How volunteers keep the borough Green 'n' TidyBy Laura Herbert
August 30, 2012
Since its launch last year Wokingham borough’s Green ‘n’ Tidy scheme has helped 78 people with tasks such as weeding and mowing lawns.
The service relies on volunteers who visit the homes of elderly and disabled people no longer able to maintain their own gardens.
Chief reporter LAURA HERBERT found out more about the service.
For the last seven years Kathleen Harris hasn’t set foot in her own garden.
The 64-year-old, who is partially sighted and suffers from mobility problems, was unable to maintain the gardens of her Finchampstead home.
She said: “It’s something so simple to tidy up a garden, but it changes everything.
“Before I would look through the window at it all overgrown, and get frustrated because I couldn’t do anything about it.”
But, volunteers from the Green ‘n’ Tidy scheme cut the lawn and cleared moss and weeds from the front and back garden as part of a joint project between Wokingham Borough Council’s tenant services, the commissioning team and the voluntary sector.
“Now I can sit in my garden and enjoy it. It’s a huge weight off my mind,” she said.
The scheme, run by Wokingham Volunteer Centre, offers basic gardening for elderly and disabled people who are no longer able to maintain their own properties, and lack family support and finances to employ businesses.
The service, which launched last August and began work on gardens in October 2011, currently offers lawn mowing, hedge trimming and weeding to council and private homes across the borough.
People can be referred to the scheme through tenant services, social services, community safety wardens, friends and relatives or alternatively they can put themselves forward for it.
Simon Price, head of tenant services at the council, said: “The service is very important and highly valued.
“Unkempt gardens are both dangerous for people to use and attract doorstep and opportunistic crime.
“The service enables older and disabled residents to have gardens cleared and maintained for a nominal cost.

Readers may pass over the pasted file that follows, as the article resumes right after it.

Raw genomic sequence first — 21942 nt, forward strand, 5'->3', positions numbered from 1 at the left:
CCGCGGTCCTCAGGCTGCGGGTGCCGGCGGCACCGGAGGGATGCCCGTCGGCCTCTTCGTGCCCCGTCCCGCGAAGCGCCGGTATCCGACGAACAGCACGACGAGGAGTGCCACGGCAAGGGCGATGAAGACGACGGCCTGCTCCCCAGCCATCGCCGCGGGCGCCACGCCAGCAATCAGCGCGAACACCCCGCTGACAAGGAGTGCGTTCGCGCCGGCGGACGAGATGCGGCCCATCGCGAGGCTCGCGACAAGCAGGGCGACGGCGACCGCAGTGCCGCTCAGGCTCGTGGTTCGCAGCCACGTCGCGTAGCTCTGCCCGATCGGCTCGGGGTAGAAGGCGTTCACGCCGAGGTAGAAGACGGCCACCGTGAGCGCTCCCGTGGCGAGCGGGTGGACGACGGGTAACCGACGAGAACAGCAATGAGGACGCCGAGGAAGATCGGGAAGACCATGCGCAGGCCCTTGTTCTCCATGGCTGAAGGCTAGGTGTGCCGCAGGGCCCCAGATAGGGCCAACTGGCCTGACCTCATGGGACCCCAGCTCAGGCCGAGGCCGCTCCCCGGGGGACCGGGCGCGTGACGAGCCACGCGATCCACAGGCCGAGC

“The service also provides social contact for customers and works closely with community groups and will signpost and refer customers to other sources of support, such as social services, where this is appropriate.
“The service has received many testimonials from customers.”
He added: “Volunteers are vital to the service and it has proved popular with those who are registered with Wokingham Volunteer Centre.
“It provides a fulfilling volunteering opportunity for a wide variety of people, including people who have disabilities who are supported to become involved.
“Volunteers receive training and are managed and supervised by staff from the volunteer centre.”
Between April and June, the nine volunteers in the scheme have devoted more than 150 hours working on gardens.
Councillor Julian McGhee Sumner, executive member for health and wellbeing, said: “This service changes lives.
“But there are many more people like Kathleen who need help, so we want to extend the scheme.
“We’re keen to hear from people who’d like to give some time to volunteer.
“You don’t need to be a gardener – just have a couple of spare hours to give, enjoy being outdoors, and being part of a friendly team.”
The scheme is looking for more volunteers – if you can help call (0118) 977 0749 or email email@example.com.